US President Donald Trump has said he could “work with anybody” in No 10 – nine days ahead of a general election.
Speaking on a three-day visit to the UK, Mr Trump said he would “stay out of the election”, that he was a “fan of Brexit” and he thought PM Boris Johnson was “very capable”.
Mr Trump is in the UK for a Nato summit being held in Watford on Wednesday.
He will attend a reception hosted by the Queen at Buckingham Palace later, where protests are expected.
The US president was speaking during a breakfast meeting with Nato Secretary General Jens Stoltenberg at the US ambassador’s residence in London.
During a press conference Mr Trump also said:
- The US wanted “absolutely nothing to do with” the NHS, when asked if it would form any part of future trade talks. He added: “Never even thought about it, honestly.”
- He himself was “a very easy person to work with”
- The US was “trying to work something out” with the family of teenager Harry Dunn
- French President Emmanuel Macron was “very disrespectful” for suggesting Nato was “brain dead”
The US president’s comments came moments after he told reporters that he was staying out of the election on 12 December “because I don’t want to complicate it”.
President Trump is visiting the UK to attend a Nato summit commemorating the 70th anniversary of the transatlantic organisation.
Scotland Yard has said road closures will be in place in central London during the summit.
He is due to have separate talks with German Chancellor Angela Merkel and French President Emmanuel Macron.
President Trump will attend a working lunch with representatives from Estonia, Greece, Latvia, Poland, Romania, Lithuania, Bulgaria and the UK.
However, it is unclear whether Mr Trump will hold a one-on-one meeting with Mr Johnson.
Mr Trump said he would be meeting the British prime minister during his visit, adding: “I have meetings set up with lots of different countries”.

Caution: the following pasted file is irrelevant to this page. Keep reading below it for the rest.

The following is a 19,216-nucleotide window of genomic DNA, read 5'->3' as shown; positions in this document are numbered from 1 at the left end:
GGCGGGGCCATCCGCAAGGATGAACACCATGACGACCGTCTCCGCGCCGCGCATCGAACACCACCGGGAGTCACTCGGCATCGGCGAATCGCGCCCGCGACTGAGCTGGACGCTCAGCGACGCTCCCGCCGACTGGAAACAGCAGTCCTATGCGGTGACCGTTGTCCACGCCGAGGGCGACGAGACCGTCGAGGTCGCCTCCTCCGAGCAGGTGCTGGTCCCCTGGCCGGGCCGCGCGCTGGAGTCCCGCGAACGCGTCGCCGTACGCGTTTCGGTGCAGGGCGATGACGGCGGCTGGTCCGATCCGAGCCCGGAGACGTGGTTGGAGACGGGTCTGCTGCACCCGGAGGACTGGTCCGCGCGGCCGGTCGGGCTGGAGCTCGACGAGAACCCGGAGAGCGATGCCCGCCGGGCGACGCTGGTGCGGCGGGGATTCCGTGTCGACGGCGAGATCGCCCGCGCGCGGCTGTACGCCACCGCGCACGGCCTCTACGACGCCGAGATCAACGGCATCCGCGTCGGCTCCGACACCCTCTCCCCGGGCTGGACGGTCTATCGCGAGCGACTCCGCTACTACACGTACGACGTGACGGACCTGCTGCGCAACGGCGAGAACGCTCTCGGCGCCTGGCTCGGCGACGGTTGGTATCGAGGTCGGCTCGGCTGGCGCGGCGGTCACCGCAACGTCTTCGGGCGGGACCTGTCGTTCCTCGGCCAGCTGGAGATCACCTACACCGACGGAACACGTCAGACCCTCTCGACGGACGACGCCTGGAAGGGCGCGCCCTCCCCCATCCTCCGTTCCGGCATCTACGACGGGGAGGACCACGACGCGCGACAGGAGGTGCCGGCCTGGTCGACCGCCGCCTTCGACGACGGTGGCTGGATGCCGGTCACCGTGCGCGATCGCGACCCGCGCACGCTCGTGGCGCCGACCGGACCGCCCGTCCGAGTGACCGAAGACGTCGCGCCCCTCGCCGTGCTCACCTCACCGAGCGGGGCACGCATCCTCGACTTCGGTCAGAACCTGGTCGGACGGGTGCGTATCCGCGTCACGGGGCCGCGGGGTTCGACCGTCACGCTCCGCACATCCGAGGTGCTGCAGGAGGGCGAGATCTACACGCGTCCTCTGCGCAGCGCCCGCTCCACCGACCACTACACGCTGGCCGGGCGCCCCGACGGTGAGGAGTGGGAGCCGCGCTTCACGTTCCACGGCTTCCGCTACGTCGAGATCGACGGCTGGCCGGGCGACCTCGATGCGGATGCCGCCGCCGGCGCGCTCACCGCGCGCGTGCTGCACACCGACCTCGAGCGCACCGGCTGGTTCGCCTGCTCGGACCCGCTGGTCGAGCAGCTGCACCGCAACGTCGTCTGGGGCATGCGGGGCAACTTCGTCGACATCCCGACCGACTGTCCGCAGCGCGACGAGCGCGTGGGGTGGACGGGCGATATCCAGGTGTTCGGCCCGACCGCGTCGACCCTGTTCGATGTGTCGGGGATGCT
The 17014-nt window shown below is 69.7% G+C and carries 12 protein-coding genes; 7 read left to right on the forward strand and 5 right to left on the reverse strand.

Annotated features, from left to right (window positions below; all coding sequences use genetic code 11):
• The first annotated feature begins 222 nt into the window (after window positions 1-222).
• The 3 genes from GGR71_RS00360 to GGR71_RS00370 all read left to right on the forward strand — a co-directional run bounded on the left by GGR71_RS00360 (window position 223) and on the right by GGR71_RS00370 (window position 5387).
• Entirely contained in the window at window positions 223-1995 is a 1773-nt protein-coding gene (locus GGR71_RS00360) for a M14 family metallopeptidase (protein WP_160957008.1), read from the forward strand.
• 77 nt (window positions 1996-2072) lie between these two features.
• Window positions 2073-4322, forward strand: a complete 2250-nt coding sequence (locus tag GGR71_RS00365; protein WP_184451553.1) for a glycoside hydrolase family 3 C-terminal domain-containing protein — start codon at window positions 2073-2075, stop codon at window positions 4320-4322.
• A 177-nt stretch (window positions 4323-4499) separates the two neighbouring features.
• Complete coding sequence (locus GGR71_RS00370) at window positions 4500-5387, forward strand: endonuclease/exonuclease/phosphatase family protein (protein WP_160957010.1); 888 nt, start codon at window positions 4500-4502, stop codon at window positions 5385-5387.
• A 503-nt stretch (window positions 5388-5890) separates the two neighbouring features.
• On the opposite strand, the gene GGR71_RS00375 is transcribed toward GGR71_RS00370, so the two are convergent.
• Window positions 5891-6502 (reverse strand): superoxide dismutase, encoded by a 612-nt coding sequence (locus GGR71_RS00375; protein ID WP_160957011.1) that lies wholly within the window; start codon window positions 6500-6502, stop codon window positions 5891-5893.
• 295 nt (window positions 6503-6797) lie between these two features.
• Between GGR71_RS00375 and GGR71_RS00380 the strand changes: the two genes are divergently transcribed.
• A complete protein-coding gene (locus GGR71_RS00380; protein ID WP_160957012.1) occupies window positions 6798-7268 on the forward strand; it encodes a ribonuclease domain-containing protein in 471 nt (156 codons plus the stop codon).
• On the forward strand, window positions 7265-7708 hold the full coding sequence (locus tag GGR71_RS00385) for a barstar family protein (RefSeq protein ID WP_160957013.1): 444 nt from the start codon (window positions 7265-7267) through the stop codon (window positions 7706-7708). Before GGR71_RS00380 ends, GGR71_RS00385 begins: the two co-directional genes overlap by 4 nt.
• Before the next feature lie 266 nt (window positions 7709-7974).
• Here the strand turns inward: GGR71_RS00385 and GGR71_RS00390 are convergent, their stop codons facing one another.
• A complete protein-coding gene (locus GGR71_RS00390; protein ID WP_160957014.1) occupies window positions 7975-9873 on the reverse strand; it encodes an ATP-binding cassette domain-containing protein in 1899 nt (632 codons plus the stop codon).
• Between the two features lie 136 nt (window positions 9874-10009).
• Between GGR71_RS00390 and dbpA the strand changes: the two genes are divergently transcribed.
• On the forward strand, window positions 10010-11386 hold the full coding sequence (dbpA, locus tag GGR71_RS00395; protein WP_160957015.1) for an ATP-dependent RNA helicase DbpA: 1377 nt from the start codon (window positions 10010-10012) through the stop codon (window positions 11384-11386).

And Mr Johnson said he would be discussing Syria, Russia and China during discussions with Nato leaders.
However, Foreign Secretary Dominic Raab – who will meet US Secretary of State Mike Pompeo later – said on Tuesday that arrangements for such bilateral meetings were “always quite fluid”.
BBC diplomatic correspondent James Lansdale said the Conservatives’ HQ is not keen on such a meeting “to avoid pictures that could be used by his (Boris Johnson’s) opponents” in the upcoming general election.
Mr Johnson and Mr Trump did speak on Saturday, when Mr Trump expressed his condolences after the London Bridge attack.
The Queen will host a reception for world leaders, including Mr Trump, at Buckingham Palace later.
Protesters are expected to gather outside the palace ahead of the event on Tuesday evening.
The friends and family of teenage motorcyclist Harry Dunn are expected to be among them. Mr Dunn’s death led to a diplomatic row between the US and UK after a suspect over his death returned to America, claiming diplomatic immunity.
A spokesman for Mr Dunn’s family said they will join demonstrations in order to “make our feelings known” to Mr Trump.
‘Respect and politeness”
Labour leader Jeremy Corbyn has called for Mr Trump to be treated “with respect and politeness” during his visit.
Ahead of the visit, Mr Corbyn wrote to Mr Trump, demanding assurances that the NHS will be “off the table” in any post-Brexit US-UK trade talks. However, Mr Johnson said the claims were “nonsense” and the NHS would not be part of any such trade discussions.
Meanwhile, Mr Johnson has told the Sun newspaper that Mr Corbyn wants to “disband” Nato and accused the Labour leader of being “naive” to the risk of terrorism.
Labour’s manifesto says that, in government, it would maintain a commitment to Nato.
A spokesman for the party said that Mr Corbyn “will do whatever is necessary and effective to keep the British people safe”.
Elsewhere, Nigel Farage has said it is “awkward” that his “friend”, Mr Trump, had arrived during the election campaign. The Brexit Party leader said he would keep any “personal exchanges” between them private.
Mr Trump has previously been criticised for voicing his opinions of British political leaders.
The US president was warned against getting involved in the upcoming general election by Mr Johnson last week.
Mr Trump later said he was “absolutely cognisant” of the importance of not interfering in other countries’ elections.